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Italy - Dolomites 2011

Bassano del Grappa

We started planning our trip to the Dolomites last year while we were still in the Pyrenees with Dominique and Cristine. We loved the Pyrenees, but I must admit that as soon as the question arose about where to go next, John and I both suggested the Dolomites. We usually shy away from returning to a place we've already been just because there are so many more places to see, but there is just something about this area that keeps bringing us back: the wine, the coffee, the food, the views, the roads...

Having been to the area twice before, John and I had a good feel for the lay of the land. We proposed flying into Venice and taking the train to Bassano del Grappa. We would spend a couple of days riding in this area, before heading off for a self-supported tour, returning to Bassano del Grappa at the end. Dominique and Cristine got a direct flight from Montreal to Venice, while John and I flew through Zurich, arriving a couple of hours later. We met at the Hotel Brennero, a few blocks from the train station.

By the time we arrived, Cristine and Domi had already assembled their bikes and run errands. They brought Prosecco and snacks for us to enjoy while we put our bikes together. Yes, that is bikes with an "s". For many years, John and I have travelled with our S&S coupled tandem. Last year, we started talking about being able to ride single bikes on tours that included air travel. We'd also been spending lots of time at Ride Studio Cafe, a coffee and bike shop, that happened to have a very close association with Seven Cycles. As we got to know Rob Vandermark and saw lots of custom Sevens, we decided we wanted a pair of S&S Sevens. I am ashamed to say that I had not realized before that Seven just does custom builds. We spent a lot of time talking to Rob about what we wanted to do with our bikes as well as getting the measurements. He designed our bikes to meet our specific desires. We had our new bikes built to be perfect travel bikes for the type of tours we do. Mine was designed to be light for climbing, and stable for descending. In addition, it has clearance for fenders and plush tires. John asked for even more clearance for even fatter tires and he also got a custom take-apart rack. Over the years we have learned that one of the hardest parts of packing the tandem is fitting the rack in the case. We'd had a custom rack made for the tandem comes apart and packs flat, so I mentioned how nice this was and the gang at Seven came up with a wonderfully elegant and light take-apart rack for John's bike.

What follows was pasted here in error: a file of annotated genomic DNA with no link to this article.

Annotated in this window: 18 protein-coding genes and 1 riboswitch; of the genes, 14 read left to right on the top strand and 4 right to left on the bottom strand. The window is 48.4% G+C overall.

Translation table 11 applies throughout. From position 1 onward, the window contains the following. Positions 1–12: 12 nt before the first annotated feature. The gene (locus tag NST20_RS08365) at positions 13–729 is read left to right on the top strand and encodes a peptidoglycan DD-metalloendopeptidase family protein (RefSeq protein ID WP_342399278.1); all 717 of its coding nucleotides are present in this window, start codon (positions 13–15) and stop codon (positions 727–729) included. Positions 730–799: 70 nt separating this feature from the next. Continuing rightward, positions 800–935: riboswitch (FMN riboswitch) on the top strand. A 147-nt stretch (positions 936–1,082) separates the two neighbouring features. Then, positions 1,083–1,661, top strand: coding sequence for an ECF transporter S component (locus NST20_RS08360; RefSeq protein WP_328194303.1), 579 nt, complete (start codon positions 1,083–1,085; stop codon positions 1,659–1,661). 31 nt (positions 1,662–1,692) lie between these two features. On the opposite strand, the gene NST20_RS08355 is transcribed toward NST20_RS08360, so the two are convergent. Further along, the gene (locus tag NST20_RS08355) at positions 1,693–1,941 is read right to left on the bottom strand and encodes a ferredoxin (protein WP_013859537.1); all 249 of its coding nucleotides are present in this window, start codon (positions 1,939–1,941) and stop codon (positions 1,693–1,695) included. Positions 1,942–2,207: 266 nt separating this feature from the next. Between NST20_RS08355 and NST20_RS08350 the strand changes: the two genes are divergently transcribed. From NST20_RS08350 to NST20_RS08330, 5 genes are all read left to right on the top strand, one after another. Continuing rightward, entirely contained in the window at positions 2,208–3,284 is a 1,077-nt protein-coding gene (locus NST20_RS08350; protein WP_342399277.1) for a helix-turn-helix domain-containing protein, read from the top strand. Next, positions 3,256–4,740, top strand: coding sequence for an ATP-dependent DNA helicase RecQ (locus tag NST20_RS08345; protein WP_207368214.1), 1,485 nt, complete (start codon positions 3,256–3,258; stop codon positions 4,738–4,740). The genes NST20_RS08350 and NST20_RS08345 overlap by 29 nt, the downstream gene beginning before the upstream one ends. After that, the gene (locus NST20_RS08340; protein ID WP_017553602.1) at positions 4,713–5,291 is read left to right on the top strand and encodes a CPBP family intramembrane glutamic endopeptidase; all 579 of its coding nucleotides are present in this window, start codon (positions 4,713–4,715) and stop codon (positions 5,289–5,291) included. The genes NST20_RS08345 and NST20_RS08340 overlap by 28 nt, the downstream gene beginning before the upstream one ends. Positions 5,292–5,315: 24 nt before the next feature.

I am the first to admit that John is much stronger than I am. Having John carry the gear would be a good equalizer for the two of us. I did not abuse the privilege though. I packed just as light as I usually do on the tandem.

Unzip the case to see a bike inside!

All the parts

The easy pack travel rack and fenders.

What went into John's pannier. *My* pannier had a similar amount, although I did carry my own large seatbag and bar bag, containing my rain jacket and warmers and such. We offset that with an 11" Macbook Air. This allowed us to travel with many fewer maps than we usually do, and to make up routes day to day for the GPS.

Times 2 of course.

 

Now let's go ride!

 

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